Pregnancy / Childbirth

Is this an ectopic pregnancy? Don't ignore it!

Is this an ectopic pregnancy? Don't ignore it!


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When we plan pregnancy, and even when the news about pregnancy surprises us, we imagine that everything will be all right. Meanwhile, this is not always the case. Ectopic pregnancy is becoming more common. Although there are no clear statistics, doctors do not hide that the problem is becoming more common. There is talk of 1 ectopic pregnancy per 100 deliveries, other data indicate 0.5 to 2% of all pregnancies.

Ectopic pregnancy, ectopic pregnancy is a health risk

Ectopic pregnancy is a threat to the health and life of a woman. Undetected in time can have many unpleasant consequences, including the problem of getting into another pregnancy, not to mention the risk of death.

The problem is internal bleeding, which can occur due to the development of the embryo in an unadapted place outside the uterus in the fallopian tube.

Why does the embryo develop outside the uterus?

In normal pregnancy, the egg joins the sperm in the fallopian tube. As a result of contraction of the fallopian tube begins the way to the uterus. There nesting occurs. Unfortunately, sometimes this process is disturbed and the egg encounters an obstacle in the fallopian tube (the fallopian tube is only 4 mm in diameter), so it cannot reach the uterus. The problem may be tubal stenosis, inflammation that prevents you from walking to your destination. The result is implantation of the embryo in the fallopian tube (99% of cases), less often in the ovary or in the cervix.

An embryo outside the womb has no chance for normal development. However, it grows, pushing itself and threatening neighboring organs. If not noticed on time, it can cause a lot of problems. A common effect is the rupture of the fallopian tube or rupture of the cervix if it nests there. Both situations carry a great risk of internal bleeding.

In a few situations, ectopic pregnancy dies by itself. A woman may not even be aware that she was pregnant.

Difficult diagnostics

The problem with ectopic pregnancy is that it is difficult for a woman to diagnose. The symptoms of an ectopic pregnancy are often the same as those of a normal pregnancy. Menstruation disappears, fatigue, irritability occurs, breasts change, nausea appears, etc. Only in a few situations there are symptoms that alarm a woman.

Ectopic pregnancy can be recognized during ultrasound examination in the doctor's office. If the embryo cannot be seen in the uterine cavity, one can be almost certain that an ectopic pregnancy is developing. Suspicion also appears if the level of HCG does not increase or decrease. For this purpose, a blood test is performed several times and the results obtained are compared.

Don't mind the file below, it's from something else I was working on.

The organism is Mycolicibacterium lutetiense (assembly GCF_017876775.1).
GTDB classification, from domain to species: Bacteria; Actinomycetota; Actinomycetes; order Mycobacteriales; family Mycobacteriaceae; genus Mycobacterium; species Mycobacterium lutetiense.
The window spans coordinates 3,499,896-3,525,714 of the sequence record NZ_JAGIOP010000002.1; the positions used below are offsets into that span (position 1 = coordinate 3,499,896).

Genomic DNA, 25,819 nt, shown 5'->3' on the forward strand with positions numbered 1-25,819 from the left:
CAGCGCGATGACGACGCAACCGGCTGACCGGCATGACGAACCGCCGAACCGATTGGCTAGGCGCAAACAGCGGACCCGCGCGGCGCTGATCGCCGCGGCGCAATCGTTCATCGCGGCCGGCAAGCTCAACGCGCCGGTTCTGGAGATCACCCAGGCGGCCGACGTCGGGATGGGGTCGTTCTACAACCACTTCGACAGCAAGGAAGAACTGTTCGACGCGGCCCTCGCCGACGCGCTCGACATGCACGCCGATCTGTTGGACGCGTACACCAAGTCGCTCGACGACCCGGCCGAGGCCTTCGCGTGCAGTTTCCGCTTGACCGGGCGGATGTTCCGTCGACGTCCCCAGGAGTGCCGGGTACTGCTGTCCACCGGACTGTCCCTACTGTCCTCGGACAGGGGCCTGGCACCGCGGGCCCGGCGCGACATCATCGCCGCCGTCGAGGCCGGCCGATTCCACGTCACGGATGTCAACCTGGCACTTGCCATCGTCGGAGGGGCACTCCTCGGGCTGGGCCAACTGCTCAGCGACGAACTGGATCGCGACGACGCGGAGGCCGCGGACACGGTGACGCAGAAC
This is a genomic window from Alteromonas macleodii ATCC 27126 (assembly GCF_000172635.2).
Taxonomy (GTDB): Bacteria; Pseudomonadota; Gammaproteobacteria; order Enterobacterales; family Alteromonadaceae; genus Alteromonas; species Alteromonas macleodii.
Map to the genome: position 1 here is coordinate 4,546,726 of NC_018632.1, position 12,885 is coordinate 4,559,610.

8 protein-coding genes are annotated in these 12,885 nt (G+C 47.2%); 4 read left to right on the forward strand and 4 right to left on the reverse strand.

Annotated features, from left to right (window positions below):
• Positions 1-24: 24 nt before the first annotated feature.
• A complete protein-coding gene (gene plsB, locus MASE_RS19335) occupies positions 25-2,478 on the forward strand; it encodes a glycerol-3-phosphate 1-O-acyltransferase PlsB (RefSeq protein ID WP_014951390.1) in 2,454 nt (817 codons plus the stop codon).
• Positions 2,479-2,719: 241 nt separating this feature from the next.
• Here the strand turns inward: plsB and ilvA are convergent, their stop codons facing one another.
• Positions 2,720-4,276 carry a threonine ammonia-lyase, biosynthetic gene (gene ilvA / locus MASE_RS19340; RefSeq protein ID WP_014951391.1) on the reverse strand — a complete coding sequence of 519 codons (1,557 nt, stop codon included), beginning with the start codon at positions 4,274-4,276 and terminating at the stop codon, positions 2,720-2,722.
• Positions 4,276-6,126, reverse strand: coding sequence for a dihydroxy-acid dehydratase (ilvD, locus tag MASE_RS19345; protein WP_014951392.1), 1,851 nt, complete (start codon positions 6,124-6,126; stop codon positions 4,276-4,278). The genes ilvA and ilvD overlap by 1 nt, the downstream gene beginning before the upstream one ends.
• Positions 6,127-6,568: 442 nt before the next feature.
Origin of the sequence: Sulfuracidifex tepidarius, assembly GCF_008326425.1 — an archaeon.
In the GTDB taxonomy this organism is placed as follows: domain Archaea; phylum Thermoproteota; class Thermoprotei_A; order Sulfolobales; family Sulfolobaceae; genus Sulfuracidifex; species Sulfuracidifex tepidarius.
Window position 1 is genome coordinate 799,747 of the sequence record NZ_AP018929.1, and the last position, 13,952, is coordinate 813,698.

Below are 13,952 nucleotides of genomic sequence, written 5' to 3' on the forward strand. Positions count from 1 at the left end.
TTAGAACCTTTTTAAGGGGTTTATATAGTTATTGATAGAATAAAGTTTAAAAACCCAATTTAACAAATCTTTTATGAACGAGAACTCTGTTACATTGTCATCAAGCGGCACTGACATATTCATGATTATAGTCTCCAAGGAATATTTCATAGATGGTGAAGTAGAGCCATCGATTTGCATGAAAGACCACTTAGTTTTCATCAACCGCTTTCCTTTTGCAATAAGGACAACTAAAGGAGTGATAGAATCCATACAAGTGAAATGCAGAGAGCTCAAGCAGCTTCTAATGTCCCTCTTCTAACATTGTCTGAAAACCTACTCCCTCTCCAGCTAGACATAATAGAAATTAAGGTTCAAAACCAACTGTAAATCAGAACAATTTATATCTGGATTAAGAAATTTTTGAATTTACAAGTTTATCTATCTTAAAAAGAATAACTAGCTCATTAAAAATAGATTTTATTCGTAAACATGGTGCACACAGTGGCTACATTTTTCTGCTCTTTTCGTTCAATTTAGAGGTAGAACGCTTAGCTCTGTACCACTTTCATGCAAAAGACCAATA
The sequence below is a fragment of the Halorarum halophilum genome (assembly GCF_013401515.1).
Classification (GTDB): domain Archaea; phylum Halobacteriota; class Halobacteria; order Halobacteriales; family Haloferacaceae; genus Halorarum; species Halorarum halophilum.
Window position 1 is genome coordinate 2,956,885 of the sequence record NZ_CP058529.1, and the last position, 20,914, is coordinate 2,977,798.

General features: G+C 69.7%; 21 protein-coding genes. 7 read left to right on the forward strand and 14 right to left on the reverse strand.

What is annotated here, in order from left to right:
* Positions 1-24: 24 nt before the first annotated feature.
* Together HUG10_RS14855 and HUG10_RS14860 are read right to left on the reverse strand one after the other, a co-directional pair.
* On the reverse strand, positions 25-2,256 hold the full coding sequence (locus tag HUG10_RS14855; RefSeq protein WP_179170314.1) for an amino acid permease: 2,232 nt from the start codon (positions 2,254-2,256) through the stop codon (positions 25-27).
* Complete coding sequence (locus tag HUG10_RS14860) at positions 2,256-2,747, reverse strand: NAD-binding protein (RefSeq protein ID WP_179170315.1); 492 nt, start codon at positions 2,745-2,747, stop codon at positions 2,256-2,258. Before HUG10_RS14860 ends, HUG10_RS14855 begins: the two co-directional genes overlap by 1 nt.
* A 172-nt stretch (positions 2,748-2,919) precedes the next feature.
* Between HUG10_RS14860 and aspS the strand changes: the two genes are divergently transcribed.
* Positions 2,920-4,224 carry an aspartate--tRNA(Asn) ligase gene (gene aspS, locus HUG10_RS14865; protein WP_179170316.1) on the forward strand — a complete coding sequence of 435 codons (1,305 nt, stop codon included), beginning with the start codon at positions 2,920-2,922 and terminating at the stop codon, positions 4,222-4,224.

Symptoms of ectopic pregnancy

  • unusual, scanty bleeding
  • dizziness, fainting
  • feeling of pressure on the stool,
  • shoulder pain
  • high body temperature
  • pain especially on one side of the abdomen, worsening when coughing, sneezing and walking,
  • low heart rate, pallor of the skin, cold and damp skin, sweating, fast heart rate - these symptoms usually indicate internal bleeding.

The above symptoms should prompt a visit to the gynecologist. There is no delay, time counts.

Are you exposed to an ectopic pregnancy?

There are risk factors that increase the likelihood of an ectopic pregnancy. These are:

  • endometriosis - which makes it difficult for you to get pregnant and implant the embryo,
  • construction defects - narrow fallopian tube, overgrown, etc.,
  • frequent adnexitis,
  • ovarian inflammation
  • adhesions resulting from various infections after surgery, e.g. ovarian cysts,
  • previous ectopic pregnancy,
  • frequent untreated bacterial infections
  • frequent change of sexual partner,
  • getting pregnant despite using birth control pills or an IUD,
  • poorly performed fallopian tube ligation
  • advanced age
  • smoking tobacco
  • abortions - increases the risk of ectopic pregnancies twice.

Ectopic pregnancy and what's next?

The first ectopic pregnancy is usually diagnosed in 7-8 weeks of pregnancy. At this stage, the embryo is large enough to require surgery to save the fallopian tube from rupture. It is most often performed using the laparoscopic method. Unfortunately, in some cases the fallopian tube must be removed.

In the case of younger pregnancy, drug treatment is at stake.

One-time diagnosis of ectopic pregnancy when applying for a child requires staying under the care of a doctor. It should be assessed what was the reason for stopping the fertilized egg and how to prevent a similar situation in the future. If menstruation is late, you should see a doctor quickly to see if the egg has reached the uterus safely.